Trikamial & Ors Vs. Raori Prabhat Harji & Anr  INSC 644 (8
Sujata V. (J) Manohar Sujata V. (J) Punchhi, M.M. Mrs. Sujata V. Manohar.J.
1996 AIR 532 1995 SCC Supl. (4) 167 1995 SCALE (6)239
appellants in both these appeals are the owner or a large piece of land. Out of
this land. the appellants created tenancies of a portion of the land in favour
of the original respondents with effect from land in favour of the original
respondent with effect from let of April, 1954. The respondents are cow-herds.
The appellants had given the said land to the respondents for keeping or
grazing their cattle.
respondents were required not to make any other use of the said land. The rent
note executed by each of the respondents-tenants contained the following term:-
"I have measured the land. I will not use the land lying beyond the said
limits,. I will put up a wire-fencing demarcating the demised land." Both
the tenants, in contravention of this term in the rent note, encroached upon
the adjacent land of the appellants and used it for tethering their cattle. On
learning about the encroachment, the appellants addressed a notice dated 22nd
of January, 1968 terminating the tenancy on the ground, inter alia, of having
committed a breach of the terms of the tenancy. The appellants had also
contended that the respondents had committed defaults in payment of rent and
were in arrears of rent.
suits filed by the appellants against the respondents were decreed by the trail
judge on both the grounds, namely, that each of the tenants had committed a
breach of the terms of the tenancy and were also not ready and willing to pay
the standard rent in respect of the demised land.
two tenants preferred separate appeals before the appellate Bench of the Court
of Small Causes. The appellate court held that the respondent in present CA No.
1110/1980 was not in arrears of rent. while the respondent in the present CA
No. 1111/1980 was. It also peld that the tenants in the appeals had committed a
breach of the terms of the tenancy. Hence a decree under Section 12(1) of the
Bombay Rents, Hotel and Lodging House Rates Control Act, 1947 was passed
against both the tenants. A decree under Section 12(3) (b) of the Act was also
passed in respect of the respondent in CA No. 1111/1980. The Revision
Applications filed by both the tenants and/or their legal representatives were,however,
allowed by the High Court. The High Court has taken the view that the term in
the rent note set out above did not constitute a term or condition of tenancy.
It also held that the respondent in CA No. 1111/1980 was not in arrears of
rent. Hence the Revision Applications filed by both the tenants were allowed.
The present appeals are from the tenants were allowed. The present appeals are
from the above judgment of the High Court.
common question which has been raised before us is whether the above term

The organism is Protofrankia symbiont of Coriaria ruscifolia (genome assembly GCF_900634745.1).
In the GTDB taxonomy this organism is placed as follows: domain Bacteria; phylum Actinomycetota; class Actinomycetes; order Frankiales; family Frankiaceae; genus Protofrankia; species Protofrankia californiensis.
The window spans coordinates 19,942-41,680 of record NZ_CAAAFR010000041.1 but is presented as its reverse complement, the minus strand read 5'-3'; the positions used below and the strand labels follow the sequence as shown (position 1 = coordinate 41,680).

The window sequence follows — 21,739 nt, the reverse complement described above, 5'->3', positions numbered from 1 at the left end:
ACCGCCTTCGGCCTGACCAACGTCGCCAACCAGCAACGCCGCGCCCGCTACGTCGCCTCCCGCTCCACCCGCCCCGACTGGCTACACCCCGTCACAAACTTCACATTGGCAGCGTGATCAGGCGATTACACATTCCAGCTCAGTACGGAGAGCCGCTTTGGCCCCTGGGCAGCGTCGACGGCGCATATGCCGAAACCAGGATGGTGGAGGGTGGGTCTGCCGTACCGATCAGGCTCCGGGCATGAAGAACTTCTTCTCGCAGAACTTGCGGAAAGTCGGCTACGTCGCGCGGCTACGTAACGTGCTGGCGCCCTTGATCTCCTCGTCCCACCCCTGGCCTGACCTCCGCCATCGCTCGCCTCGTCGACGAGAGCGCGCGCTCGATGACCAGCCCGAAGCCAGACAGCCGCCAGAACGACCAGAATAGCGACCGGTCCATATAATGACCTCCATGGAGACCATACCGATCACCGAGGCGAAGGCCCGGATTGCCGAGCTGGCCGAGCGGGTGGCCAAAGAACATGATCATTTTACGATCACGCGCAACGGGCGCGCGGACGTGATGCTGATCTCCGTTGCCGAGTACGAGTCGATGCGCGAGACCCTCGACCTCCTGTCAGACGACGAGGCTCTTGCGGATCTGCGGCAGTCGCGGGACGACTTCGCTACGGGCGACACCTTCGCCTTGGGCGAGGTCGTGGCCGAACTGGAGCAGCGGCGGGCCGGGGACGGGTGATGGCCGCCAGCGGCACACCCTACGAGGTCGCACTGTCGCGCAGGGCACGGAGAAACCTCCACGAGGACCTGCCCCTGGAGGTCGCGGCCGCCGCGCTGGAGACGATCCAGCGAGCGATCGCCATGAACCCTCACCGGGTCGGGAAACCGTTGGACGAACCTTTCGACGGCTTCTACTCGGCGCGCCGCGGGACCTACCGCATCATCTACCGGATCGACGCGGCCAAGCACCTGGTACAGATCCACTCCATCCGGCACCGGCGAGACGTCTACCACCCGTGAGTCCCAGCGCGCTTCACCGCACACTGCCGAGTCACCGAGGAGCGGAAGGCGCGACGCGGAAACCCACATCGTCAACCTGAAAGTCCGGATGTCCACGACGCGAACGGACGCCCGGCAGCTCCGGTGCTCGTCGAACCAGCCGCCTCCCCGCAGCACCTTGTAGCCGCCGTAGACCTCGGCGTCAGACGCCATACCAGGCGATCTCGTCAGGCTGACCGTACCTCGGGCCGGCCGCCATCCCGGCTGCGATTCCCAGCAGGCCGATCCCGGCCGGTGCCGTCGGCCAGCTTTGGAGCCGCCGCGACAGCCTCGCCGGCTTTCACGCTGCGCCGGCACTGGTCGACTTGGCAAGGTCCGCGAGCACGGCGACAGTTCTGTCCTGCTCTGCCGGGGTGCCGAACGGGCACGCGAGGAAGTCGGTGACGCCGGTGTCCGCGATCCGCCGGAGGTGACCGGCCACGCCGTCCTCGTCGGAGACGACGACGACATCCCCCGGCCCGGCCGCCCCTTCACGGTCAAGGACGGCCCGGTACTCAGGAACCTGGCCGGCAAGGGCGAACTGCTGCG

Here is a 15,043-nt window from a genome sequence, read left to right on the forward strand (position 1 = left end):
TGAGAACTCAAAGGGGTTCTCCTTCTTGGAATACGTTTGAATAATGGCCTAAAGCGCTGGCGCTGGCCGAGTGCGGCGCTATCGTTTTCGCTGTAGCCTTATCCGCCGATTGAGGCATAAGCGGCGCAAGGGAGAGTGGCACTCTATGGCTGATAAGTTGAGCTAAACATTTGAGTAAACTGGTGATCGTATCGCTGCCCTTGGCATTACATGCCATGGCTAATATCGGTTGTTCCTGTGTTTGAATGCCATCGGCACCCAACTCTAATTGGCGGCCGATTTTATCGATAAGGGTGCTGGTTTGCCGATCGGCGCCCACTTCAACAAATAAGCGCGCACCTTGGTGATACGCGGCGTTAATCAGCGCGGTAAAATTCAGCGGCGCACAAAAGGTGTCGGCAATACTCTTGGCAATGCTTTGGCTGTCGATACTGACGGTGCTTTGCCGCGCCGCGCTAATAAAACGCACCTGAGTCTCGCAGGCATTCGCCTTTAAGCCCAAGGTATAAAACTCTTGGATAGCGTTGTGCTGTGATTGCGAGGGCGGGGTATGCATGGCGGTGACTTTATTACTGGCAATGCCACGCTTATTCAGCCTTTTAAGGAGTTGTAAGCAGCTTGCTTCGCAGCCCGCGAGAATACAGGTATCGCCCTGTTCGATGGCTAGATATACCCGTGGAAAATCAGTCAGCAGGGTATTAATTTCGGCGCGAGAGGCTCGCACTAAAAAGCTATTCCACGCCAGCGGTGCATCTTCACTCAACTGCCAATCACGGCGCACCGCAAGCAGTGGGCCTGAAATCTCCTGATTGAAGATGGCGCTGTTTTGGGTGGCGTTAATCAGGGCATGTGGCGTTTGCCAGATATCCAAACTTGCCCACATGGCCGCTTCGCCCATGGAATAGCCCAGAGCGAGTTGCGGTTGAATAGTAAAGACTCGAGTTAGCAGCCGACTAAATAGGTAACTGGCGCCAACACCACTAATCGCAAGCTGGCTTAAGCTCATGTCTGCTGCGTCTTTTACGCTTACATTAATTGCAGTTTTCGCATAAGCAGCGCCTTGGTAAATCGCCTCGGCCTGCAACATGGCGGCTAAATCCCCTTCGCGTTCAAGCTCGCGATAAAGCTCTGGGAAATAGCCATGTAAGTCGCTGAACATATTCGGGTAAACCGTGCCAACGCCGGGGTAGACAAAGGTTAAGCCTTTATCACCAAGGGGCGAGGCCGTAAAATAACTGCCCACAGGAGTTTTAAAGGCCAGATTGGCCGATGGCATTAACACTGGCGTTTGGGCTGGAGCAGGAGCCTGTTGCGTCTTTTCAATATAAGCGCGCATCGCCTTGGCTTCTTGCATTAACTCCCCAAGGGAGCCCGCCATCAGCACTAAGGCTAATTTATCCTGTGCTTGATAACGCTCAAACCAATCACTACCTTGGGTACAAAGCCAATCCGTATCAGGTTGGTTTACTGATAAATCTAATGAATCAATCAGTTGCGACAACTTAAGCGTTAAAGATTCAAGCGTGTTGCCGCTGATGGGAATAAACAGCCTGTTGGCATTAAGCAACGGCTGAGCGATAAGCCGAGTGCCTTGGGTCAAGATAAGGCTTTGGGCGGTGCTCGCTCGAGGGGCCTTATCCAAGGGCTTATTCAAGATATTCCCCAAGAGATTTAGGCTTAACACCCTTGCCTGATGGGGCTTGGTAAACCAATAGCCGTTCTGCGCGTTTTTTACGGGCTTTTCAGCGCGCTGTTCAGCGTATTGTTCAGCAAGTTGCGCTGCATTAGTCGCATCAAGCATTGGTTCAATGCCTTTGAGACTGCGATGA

constitutes a term of the tenancy. On facts, there is no disputs that the
tenants have encroached upon the adjacent land of the landlord and are using it
for the purpose of tethering their cattle.
contended before us that the above term in the rent note cannot be considered
as a term of the tenancy because it does not relate to the land in respect of
which the tenancy was created. It relates to the adjoining land.
at the highest, it is a personal obligation cast on the tenant. We find it
difficult to accept this contention.
the tenancy of land was given for the purpose of tethering cattle. The tenancy
was of a portion of an open piece of land which belonged to the landlord.
Looking to the nature of the use to which the open land was to be put by the
tenants, it was provided in the rent note that the tenant will use only the
portion of the rent note that the tenant will use only the portion of the open
land which was given to him. and will not use the open land lying beyond the
limits of the land given to him on tenancy. The clear intention of the parties
was to ensure that the tenant only used the land demised to him and would not
allow his cattle to stray beyond the demised land. For the same reason, it was
also provided in the rent note that tenant would fence the land. In this
context, this is a condition which is imposed on the tenant as a condition of
his tenancy. Looking to the purpose for which the tenancy was given, this is
not just a personal obligation cast on the tenant not to tresspass upon the
adjacent land. The landlord out of his entire land, has given only a portion of
the land to the tenant on condition that he confines his cattle to the demised
land and does not allow his cattle to tresspass over the owner's land. Such a
condition is not severable from the terms of the tenancy looking to the nature
of the tenancy which was granted. It relates to the manner in which the demised
land was to be used by the tenant. Both the fencing and the obligation not to
go beyond the fencing or the demised land have to be read together. Hence the
obligation contained in the rent note is not a personal obligation of the
respondents. It is an obligation of the respondents. It is an obligation which
has been cast on them in their capacity as tenants of an open plece of land
which was given to them for tethering cattle. It is directly linked with the
manner in which the demised land is to be enjoyed by the tenants and is an
integral part of the rent note.
in both the appeals have committed a breach of this term of the tenancy. The
first appellate court had, therefore, rightly passed a cecree of eviction in favour
of the appellants.
premises, the impugned judgment is set aside and the appeals are allowed with